22. The method according to claim 1, wherein said preparation of one or more glycosidases is maintained in a vacuum.
23. The method according to claim 3, 4 or 5, wherein said residual solvent content is reduced by a method selected from the group consisting of lyophilization, drying, concentration, addition of solute, evaporation, chemical extraction, spray-drying, vitrification and combinations of two or more thereof.
24. The method according to claim 3, 4 or 5, wherein said residual solvent content is less than 15%.
25. The method according to claim 3, 4 or 5, wherein said residual solvent content is less than 10%.
26. The method according to claim 3, 4 or 5, wherein said residual solvent content is less than 3%.
27. The method according to claim 3, 4 or 5 wherein said residual solvent content is less than 2%.
28. The method according to claim 3, 4 or 5 wherein said residual solvent content is less than 1%.
29. The method according to claim 3, 4 or 5, wherein said residual solvent content is less than 0.5%.
30. The method according to claim 3, 4 or 5, wherein said residual solvent content is less than 0.08%.
31. The method according to claim 1, wherein at least one sensitizer is added to said preparation of one or more glycosidases prior to said step of irradiating said preparation of one or more glycosidases.
32. The method according to claim 1, wherein said preparation of one or more glycosidases contains at least one biological contaminant or pathogen selected from the group consisting of viruses, bacteria, yeasts, molds, fungi, parasites, and prions or similar agents responsible, alone or in combination, for TSEs.
33. The method according to claim 2, 4 or 5, wherein said at least one stabilizer is an antioxidant.
34. The method according to claim 2, 4 or 5 wherein said at least one stabilizer comprises a free radical scavenger.
35. The method according to claim 2, 4 or 5 wherein said at least one stabilizer is a combination stabilizer.
36. The method according to claim 2, 4 or 5, wherein said at least one stabilizer comprises a ligand.
37. The method according to claim 36, wherein said ligand is heparin.
38. The method according to claim 36, wherein said ligand is a substrate or substrate analog of at least one glycosidase contained in said preparation of one or more glycosidases.
39. The method according to claim 2, 4 or 5, wherein said at least one stabilizer reduces damage due to reactive oxygen species.
40. The method according to claim 2, 4 or 5 wherein said at least one stabilizer is selected from the group consisting of: ascorbic acid or a salt or ester thereof; glutathione; 6-hydroxy-2,5,7,8-tetramethylchroman-2-carboxylic acid; uric acid or a salt or ester thereof; methionine; histidine; N-acetyl cysteine; lipoic acid; sodium formaldehyde sulfoxylate; gallic acid or a derivative thereof; propyl gallate and mixtures of two or more thereof.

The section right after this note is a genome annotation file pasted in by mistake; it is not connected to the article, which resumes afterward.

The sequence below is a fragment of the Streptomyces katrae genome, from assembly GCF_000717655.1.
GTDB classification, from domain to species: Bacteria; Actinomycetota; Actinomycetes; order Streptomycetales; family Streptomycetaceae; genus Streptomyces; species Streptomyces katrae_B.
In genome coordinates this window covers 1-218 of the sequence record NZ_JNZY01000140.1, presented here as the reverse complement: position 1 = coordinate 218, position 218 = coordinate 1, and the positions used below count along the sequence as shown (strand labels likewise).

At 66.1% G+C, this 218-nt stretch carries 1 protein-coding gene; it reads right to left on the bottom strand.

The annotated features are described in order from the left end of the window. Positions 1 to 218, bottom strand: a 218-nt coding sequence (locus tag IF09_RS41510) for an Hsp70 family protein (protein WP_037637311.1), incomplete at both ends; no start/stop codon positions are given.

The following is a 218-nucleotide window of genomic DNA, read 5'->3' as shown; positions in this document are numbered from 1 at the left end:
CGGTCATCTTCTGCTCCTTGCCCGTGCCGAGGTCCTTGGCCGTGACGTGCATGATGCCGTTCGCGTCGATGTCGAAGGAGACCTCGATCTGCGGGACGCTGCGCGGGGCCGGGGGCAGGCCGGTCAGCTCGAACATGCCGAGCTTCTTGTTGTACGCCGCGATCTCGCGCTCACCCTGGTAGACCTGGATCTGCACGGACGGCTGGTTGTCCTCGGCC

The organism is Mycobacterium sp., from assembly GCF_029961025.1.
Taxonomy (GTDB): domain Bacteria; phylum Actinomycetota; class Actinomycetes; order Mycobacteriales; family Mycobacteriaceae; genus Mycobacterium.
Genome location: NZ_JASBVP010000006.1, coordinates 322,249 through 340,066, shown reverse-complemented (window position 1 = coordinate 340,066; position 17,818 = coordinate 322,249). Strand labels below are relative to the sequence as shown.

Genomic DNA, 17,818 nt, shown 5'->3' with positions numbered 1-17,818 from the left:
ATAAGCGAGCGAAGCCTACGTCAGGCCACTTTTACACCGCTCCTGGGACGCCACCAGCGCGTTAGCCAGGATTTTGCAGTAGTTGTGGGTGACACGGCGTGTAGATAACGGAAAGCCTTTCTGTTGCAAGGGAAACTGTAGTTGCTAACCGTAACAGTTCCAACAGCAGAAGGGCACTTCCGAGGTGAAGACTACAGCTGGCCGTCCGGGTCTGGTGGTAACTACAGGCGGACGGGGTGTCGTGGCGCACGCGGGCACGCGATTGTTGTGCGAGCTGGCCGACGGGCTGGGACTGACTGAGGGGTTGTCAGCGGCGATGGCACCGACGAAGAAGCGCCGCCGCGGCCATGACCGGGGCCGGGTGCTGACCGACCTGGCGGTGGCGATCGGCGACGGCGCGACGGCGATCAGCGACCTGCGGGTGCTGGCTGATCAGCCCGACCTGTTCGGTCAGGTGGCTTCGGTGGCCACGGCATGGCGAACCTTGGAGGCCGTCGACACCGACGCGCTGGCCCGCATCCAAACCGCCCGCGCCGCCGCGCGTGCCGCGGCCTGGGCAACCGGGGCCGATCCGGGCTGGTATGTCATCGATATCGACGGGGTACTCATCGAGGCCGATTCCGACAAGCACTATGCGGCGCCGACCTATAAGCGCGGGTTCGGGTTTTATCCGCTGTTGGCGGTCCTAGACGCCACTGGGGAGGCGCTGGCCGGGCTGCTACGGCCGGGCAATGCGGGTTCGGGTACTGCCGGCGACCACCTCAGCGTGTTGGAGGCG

41. The method according to claim 40, wherein said mixtures of two or more additional stabilizers are selected from the group consisting of: mixtures of ascorbic acid, or a salt or ester thereof, and uric acid, or a salt or ester thereof; mixtures of ascorbic acid, or a salt or ester thereof, and 6-hydroxy-2,5,7,8-tetramethylchroman-2-carboxylic acid; mixtures of ascorbic acid, or a salt or ester thereof, uric acid, or a salt or ester thereof; and 6-hydroxy-2,5,7,8-tetramethylchroman-2-carboxylic acid; and mixtures of uric acid, or a salt or ester thereof, lipoic acid, sodium formaldehyde sulfoxylate, gallic acid or a derivative thereof, propyl gallate and 6-hydroxy-2,5,7,8-tetramethylchroman-2-carboxylic acid.
42. The method according to claim 2, 4 or 5, wherein said at least one stabilizer is comprises a dipeptide stabilizer.
43. The method according to claim 42, wherein said dipeptide stabilizer is selected from the group consisting of glycyl-glycine (Gly—Gly), carnosine, anserine and combinations of two or more thereof.
44. The method according to claim 1, wherein said radiation is corpuscular radiation or electromagnetic radiation, or a mixture thereof.
45. The method according to claim 44, wherein said electromagnetic radiation is selected from the group consisting of radio waves, microwaves, visible and invisible light, ultraviolet light, x-ray radiation, gamma radiation and combinations thereof.
46. The method according to claim 1, wherein said radiation is gamma radiation.
47. The method according to claim 1, wherein said radiation is E-beam radiation.
48. The method according to claim 1, wherein said radiation is visible light.
49. The method according to claim 1, wherein said radiation is ultraviolet light.
50. The method according to claim 1, wherein said radiation is x-ray radiation.
51. The method according to claim 1, wherein said radiation is polychromatic visible light.
52. The method according to claim 1, wherein said radiation is infrared.
53. The method according to claim 1, wherein said radiation is a combination of one or more wavelengths of visible and ultraviolet light.
54. The method according to claim 1, wherein said radiation is conducted at a temperature below ambient temperature.
55. The method according to claim 1, wherein said radiation is conducted below the freezing point of said preparation of one or more glycosidases.
56. The method according to claim 1, wherein said irradiation is conducted below the eutectic point of said preparation of one or more glycosidases.